The movement or process that we see here and echoed in our other readings begins with witnessing the greatness of God. This step happens in many unique ways and different places in our lives. For Simon, it begins in verse 3 when Jesus sits down in his boat. Often when we read the Bible, we forget that the people in the stories are interacting with a person that they most likely don't know to be God. Even if they knew something was special about Jesus, the fact that this man could be God was a preposterous idea. So when Jesus summons Simon over and commandeers his boat, it’s easy to assume that this was a trying moment for Simon. We don't know if Simon was willing to trust Jesus because of something he had heard before or because of Jesus' teachings, but Simon decides to obey Jesus, though not without questioning Him first. It’s important to pause briefly and recognize the exchange that Simon and Jesus have in verse 5. Simon is wary of following Jesus’s advice and voices his doubt but ultimately chooses obedience. Hold on to this and we will circle back in a moment. Finally, in verse 6, Simon is the beneficiary of a fishing miracle. He comes face to face with God’s greatness and now has a story that is more unfathomable than any fisherman’s tale you’ve ever heard. Simon experiences God’s abundant love and this moves him to respond.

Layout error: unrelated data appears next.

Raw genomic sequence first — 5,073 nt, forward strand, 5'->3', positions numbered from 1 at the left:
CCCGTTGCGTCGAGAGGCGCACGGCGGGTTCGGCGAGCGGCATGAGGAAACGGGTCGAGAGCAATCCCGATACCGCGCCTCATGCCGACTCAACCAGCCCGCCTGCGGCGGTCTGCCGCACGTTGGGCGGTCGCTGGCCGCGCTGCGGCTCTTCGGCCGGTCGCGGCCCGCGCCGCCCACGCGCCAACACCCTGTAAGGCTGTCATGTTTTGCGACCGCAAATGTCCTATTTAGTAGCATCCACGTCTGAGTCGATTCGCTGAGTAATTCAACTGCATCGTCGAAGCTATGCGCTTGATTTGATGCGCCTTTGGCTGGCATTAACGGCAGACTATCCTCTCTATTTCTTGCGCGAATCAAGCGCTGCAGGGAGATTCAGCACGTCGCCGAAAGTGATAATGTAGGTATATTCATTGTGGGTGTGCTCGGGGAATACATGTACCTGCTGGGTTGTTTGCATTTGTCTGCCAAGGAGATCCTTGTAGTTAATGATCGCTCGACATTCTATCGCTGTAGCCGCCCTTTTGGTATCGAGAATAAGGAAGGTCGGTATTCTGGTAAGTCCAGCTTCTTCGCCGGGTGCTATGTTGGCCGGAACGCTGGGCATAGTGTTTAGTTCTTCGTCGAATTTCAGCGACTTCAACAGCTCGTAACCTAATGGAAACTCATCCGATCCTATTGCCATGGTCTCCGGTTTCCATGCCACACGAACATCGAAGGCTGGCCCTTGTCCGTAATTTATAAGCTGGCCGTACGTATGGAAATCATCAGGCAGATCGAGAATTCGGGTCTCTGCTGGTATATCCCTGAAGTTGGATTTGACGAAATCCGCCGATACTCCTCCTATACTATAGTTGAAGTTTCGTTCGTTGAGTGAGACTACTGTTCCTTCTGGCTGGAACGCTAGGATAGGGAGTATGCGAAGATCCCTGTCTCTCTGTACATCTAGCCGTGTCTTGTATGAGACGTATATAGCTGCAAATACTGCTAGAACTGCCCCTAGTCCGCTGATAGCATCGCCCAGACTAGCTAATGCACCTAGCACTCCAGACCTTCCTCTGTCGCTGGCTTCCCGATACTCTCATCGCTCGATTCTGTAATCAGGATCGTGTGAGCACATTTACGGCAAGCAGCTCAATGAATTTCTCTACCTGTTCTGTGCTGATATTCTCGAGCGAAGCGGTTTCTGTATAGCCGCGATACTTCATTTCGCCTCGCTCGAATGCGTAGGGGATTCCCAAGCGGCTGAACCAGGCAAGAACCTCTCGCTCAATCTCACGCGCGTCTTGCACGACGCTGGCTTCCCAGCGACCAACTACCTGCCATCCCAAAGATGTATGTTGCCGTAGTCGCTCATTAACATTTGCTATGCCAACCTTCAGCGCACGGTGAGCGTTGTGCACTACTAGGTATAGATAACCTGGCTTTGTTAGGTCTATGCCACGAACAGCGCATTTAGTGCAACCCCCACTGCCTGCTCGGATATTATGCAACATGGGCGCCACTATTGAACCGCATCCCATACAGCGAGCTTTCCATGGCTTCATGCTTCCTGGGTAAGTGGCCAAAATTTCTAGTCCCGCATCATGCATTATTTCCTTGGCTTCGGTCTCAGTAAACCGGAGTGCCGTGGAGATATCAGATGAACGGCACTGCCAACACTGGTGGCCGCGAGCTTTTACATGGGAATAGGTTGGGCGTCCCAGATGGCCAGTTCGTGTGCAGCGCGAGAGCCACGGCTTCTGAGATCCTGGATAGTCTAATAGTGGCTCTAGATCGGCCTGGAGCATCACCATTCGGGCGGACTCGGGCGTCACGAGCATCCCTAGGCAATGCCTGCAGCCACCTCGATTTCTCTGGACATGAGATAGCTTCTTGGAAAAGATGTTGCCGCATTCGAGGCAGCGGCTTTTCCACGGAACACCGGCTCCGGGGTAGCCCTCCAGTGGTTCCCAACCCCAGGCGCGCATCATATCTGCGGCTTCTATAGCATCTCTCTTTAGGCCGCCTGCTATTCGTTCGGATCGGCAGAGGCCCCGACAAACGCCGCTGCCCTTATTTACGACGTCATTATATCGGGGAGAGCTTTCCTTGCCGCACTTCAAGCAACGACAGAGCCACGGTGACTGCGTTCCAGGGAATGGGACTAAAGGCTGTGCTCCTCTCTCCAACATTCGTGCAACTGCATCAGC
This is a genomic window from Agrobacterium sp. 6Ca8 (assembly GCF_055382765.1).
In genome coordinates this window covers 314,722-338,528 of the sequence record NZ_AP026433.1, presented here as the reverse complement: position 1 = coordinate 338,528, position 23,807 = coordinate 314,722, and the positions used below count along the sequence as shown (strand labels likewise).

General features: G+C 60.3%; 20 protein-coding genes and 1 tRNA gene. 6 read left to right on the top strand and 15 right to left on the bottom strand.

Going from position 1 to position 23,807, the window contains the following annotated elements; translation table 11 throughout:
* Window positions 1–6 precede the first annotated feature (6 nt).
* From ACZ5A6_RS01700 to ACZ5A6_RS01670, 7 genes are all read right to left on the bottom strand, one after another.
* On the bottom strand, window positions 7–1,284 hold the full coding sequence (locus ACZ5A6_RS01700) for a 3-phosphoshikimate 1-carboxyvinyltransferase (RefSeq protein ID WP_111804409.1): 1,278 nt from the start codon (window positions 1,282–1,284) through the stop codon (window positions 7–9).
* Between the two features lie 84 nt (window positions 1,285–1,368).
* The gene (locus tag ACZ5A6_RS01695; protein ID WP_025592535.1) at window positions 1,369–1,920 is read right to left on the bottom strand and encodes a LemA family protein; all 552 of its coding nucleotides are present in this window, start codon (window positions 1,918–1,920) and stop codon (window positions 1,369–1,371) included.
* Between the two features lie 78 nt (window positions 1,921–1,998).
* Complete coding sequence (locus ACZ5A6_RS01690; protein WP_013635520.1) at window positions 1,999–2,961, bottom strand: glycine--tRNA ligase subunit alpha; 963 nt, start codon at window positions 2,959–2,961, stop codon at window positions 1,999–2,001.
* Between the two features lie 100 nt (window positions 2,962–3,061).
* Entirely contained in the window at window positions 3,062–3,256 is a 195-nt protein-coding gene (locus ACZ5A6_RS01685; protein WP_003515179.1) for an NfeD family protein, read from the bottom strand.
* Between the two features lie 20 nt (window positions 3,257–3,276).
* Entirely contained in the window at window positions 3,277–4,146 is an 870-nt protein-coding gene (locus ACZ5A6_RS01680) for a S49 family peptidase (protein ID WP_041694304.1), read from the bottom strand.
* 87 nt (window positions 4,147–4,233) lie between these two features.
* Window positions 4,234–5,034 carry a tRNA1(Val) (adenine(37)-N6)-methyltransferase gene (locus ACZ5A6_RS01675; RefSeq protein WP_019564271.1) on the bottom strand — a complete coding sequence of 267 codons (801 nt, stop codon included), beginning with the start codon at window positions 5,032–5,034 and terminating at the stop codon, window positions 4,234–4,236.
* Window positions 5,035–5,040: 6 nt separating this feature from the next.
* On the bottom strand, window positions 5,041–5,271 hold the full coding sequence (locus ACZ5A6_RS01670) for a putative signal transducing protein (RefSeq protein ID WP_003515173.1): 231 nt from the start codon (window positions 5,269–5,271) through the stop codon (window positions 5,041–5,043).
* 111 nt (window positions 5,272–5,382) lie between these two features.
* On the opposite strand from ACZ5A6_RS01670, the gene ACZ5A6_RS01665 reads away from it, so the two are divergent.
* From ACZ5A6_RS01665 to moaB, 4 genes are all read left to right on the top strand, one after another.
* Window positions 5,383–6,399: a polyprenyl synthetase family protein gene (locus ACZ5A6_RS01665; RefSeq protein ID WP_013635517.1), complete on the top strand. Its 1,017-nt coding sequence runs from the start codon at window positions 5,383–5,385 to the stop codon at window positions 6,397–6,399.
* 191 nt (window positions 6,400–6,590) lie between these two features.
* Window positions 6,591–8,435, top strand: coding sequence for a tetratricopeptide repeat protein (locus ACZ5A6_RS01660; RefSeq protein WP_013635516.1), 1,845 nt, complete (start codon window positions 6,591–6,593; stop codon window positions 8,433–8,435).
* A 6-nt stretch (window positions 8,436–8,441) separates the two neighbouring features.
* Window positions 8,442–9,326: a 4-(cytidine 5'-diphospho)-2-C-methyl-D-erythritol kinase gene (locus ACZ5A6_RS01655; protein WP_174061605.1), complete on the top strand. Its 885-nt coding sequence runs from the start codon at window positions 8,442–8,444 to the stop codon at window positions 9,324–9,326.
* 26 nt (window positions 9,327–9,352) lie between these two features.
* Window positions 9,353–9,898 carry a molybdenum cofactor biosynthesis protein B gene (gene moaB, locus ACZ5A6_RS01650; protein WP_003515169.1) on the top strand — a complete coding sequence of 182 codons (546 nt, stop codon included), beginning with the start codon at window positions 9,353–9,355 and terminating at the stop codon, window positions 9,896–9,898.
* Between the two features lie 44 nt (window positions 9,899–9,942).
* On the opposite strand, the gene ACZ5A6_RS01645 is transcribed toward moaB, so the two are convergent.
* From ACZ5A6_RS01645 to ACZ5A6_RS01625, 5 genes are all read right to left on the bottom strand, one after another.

In verse 8, Simon tells Jesus to leave. On first blush, this may seem like an extremely counterintuitive response to the greatest fish-finder that the world had ever seen. But when faced with the audacious generosity and counter-cultural love of God, Simon can’t help but believe that he is unworthy. Have you ever experienced a moment like this? A moment when you find yourself speechless at receiving a gift that you know you don’t deserve or had never imagined? This is what was happening to Simon, so he exclaims, “Go away from me, Lord, for I am a sinful man” (Luke 5:8). Simon’s response is so important because, as was mentioned at the top, sometimes we find ourselves in the same situation as Simon saying the same things. The important thing to remember at this moment is that the process of redemption has only just begun, but I wonder how many of us stop there. How many of us dwell in our unworthiness?